Total War: Shogun 2. Yes, we know that Empire betrayed your trust and made you want to sacrifice your mother on the altar of indignation, but frankly that does little diminish the fact that The Creative Assembly are going back to remake Shogun into a new thing of beauty. I couldn’t really give two hoots about the overhauled multiplayer, but that campaign map looks lavish, and I can’t wait to get my hands on it. SEGA are claiming a March 15th release date, which is going to make this a rather busy springtime.

Fate Of The World. Another game due in March is the worringly bleak and pleasingly elegant global End Times simulator, Fate Of The World. Quintin frightened himself by playing it just here. I think it’s going to be a splendid controversy when it arrives, and I look forward to not being able to cope with international grim meathook futures.

Batman: Arkham City. Blimey, Batman had a long intro sequence. If you got past that then you began to look around and say stuff like “hey, guys, this might be one of the best superhero games of all time!” No one will listen, until they do. When they do listen, they will be very excited. And that will get boring. All of which makes the sequel, due at the end of 2011 but already spitting out lavish screenshots like sequined bats from the batcave, one of the most attractive propositions of the year.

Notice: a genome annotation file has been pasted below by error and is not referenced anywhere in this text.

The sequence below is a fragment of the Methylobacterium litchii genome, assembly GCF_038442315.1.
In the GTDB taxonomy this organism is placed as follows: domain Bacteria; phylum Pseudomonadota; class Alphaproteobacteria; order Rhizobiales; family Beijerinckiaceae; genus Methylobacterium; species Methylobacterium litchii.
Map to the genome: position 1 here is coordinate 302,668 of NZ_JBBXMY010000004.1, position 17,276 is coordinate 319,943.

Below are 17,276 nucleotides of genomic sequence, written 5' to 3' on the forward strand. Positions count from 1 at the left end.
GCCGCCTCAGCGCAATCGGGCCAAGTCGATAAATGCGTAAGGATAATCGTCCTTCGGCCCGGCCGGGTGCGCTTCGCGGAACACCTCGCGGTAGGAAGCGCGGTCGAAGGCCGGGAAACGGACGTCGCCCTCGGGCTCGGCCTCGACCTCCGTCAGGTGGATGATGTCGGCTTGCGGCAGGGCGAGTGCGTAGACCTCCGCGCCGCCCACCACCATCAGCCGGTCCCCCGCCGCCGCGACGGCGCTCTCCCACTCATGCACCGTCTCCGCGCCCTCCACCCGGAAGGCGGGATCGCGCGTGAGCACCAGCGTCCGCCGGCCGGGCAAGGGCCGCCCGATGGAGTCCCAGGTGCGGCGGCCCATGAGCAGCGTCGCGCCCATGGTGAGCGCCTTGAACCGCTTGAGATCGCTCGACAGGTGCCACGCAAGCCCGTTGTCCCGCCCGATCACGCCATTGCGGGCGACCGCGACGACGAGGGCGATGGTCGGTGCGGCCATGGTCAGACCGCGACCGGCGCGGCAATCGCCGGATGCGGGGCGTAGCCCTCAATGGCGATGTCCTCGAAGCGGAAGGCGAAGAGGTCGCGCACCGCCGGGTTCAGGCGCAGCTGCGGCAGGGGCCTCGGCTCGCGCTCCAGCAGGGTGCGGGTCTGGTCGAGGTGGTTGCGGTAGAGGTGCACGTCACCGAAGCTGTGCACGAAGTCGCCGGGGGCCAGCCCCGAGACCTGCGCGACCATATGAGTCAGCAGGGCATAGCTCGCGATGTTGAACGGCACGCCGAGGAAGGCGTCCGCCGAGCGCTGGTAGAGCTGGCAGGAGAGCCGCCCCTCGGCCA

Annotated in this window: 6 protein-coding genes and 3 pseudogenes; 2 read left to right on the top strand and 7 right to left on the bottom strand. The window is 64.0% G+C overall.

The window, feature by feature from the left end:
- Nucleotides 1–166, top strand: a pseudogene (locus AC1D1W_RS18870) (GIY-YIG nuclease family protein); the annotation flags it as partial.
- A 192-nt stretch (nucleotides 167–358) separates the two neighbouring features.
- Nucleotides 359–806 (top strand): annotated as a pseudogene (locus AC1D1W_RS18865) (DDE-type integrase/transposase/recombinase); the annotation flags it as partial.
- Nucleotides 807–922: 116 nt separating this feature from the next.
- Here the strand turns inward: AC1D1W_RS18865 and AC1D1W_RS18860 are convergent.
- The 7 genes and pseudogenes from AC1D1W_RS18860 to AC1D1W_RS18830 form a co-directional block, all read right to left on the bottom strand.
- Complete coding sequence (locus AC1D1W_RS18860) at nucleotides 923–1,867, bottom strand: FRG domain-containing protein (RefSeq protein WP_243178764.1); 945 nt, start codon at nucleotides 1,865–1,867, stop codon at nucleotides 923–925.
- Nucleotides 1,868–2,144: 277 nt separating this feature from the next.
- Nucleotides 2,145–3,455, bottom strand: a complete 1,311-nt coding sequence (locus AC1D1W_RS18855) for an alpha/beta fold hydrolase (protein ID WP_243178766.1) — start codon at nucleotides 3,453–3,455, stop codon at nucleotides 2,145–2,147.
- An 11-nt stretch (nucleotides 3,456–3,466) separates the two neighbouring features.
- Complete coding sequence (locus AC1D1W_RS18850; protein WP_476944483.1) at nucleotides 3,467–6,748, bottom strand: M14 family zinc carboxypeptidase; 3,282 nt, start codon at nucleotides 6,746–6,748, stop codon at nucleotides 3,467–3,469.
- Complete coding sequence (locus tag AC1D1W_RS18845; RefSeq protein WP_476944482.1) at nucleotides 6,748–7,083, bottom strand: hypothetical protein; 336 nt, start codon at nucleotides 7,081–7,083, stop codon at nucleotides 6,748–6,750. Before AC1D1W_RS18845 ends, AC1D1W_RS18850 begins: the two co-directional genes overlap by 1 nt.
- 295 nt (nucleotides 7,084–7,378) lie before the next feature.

There aren’t many MMOs on this list, but there’s no way that we could leave Funcom’s contemporary supernatural outing off it. The Secret World provides numerous reasons to be excited, not least of them being the skill-based structure and the “flat” nature of the world that will allow everyone to play together. Quintin previewed the game here, and described it as a “gentle revolution”. That’s what we’ll be hoping for.

Torchlight II. All I need to know about this is that it is more Torchlight, only co-op this time. That means I can play it with Lady Rossignol, and there will be harmony in the household.

Crysis 2. It’s going to be fascinating to see whether CryTek were able to learn from their mistakes with Crysis and to make the sequel into the rounded, muscular manshoot that we all want it to be. The idea of it being “wide but linear” seems to have been at forefront of their design chatter, so we can expect some large arenas to mess about in, just like the best bits of Crysis. Seeing how those urban environments work out will be the thing, of course. As shooters go, this is a big deal, especially for CryTek. It’s out at the end of March.

Dragon Age 2. Well, it’ll be interesting to see how it turns out. Right? It’s out March 8th in the US, and March 11th in Europe. (March is seriously going to kill me, isn’t it?)

Bulletstorm. Epic might be talking about creativity and stuff, but we know the score: sometimes you just want to kill up some dudes and hear a congratulatory “M-M-M-MONSTER KILL” echoing in your years. And that is sort of what will happen here. A February 22nd release date for the booted sci-fi death-frenzy from the makes of Painkiller, with a little help from Epic.